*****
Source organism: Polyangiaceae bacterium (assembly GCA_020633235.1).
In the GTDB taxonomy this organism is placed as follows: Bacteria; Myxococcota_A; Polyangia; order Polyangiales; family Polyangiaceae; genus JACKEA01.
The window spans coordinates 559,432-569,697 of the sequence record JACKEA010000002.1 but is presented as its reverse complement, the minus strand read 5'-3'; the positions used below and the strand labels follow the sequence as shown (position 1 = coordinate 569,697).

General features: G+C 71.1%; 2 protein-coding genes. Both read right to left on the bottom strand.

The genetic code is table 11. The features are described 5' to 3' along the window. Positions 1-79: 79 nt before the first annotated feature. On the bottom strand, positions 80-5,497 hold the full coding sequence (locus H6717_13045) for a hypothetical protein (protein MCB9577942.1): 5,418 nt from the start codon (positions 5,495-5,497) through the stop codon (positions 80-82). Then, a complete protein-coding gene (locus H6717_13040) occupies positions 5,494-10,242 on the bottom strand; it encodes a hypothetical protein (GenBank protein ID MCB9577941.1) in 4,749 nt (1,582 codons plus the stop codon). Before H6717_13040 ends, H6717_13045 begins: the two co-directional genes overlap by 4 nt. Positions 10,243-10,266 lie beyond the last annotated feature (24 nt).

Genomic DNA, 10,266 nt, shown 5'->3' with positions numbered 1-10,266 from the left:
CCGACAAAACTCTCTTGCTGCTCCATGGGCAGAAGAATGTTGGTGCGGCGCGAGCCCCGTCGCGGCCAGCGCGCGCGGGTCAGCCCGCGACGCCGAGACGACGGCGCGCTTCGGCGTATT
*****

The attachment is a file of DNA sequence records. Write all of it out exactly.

Source organism: Polyangiaceae bacterium (assembly GCA_020633235.1).
In the GTDB taxonomy this organism is placed as follows: Bacteria; Myxococcota_A; Polyangia; order Polyangiales; family Polyangiaceae; genus JACKEA01.
The window spans coordinates 559,432-569,697 of the sequence record JACKEA010000002.1 but is presented as its reverse complement, the minus strand read 5'-3'; the positions used below and the strand labels follow the sequence as shown (position 1 = coordinate 569,697).

General features: G+C 71.1%; 2 protein-coding genes. Both read right to left on the bottom strand.

The genetic code is table 11. The features are described 5' to 3' along the window. Positions 1-79: 79 nt before the first annotated feature. On the bottom strand, positions 80-5,497 hold the full coding sequence (locus H6717_13045) for a hypothetical protein (protein MCB9577942.1): 5,418 nt from the start codon (positions 5,495-5,497) through the stop codon (positions 80-82). Then, a complete protein-coding gene (locus H6717_13040) occupies positions 5,494-10,242 on the bottom strand; it encodes a hypothetical protein (GenBank protein ID MCB9577941.1) in 4,749 nt (1,582 codons plus the stop codon). Before H6717_13040 ends, H6717_13045 begins: the two co-directional genes overlap by 4 nt. Positions 10,243-10,266 lie beyond the last annotated feature (24 nt).

Genomic DNA, 10,266 nt, shown 5'->3' with positions numbered 1-10,266 from the left:
CCGACAAAACTCTCTTGCTGCTCCATGGGCAGAAGAATGTTGGTGCGGCGCGAGCCCCGTCGCGGCCAGCGCGCGCGGGTCAGCCCGCGACGCCGAGACGACGGCGCGCTTCGGCGTATT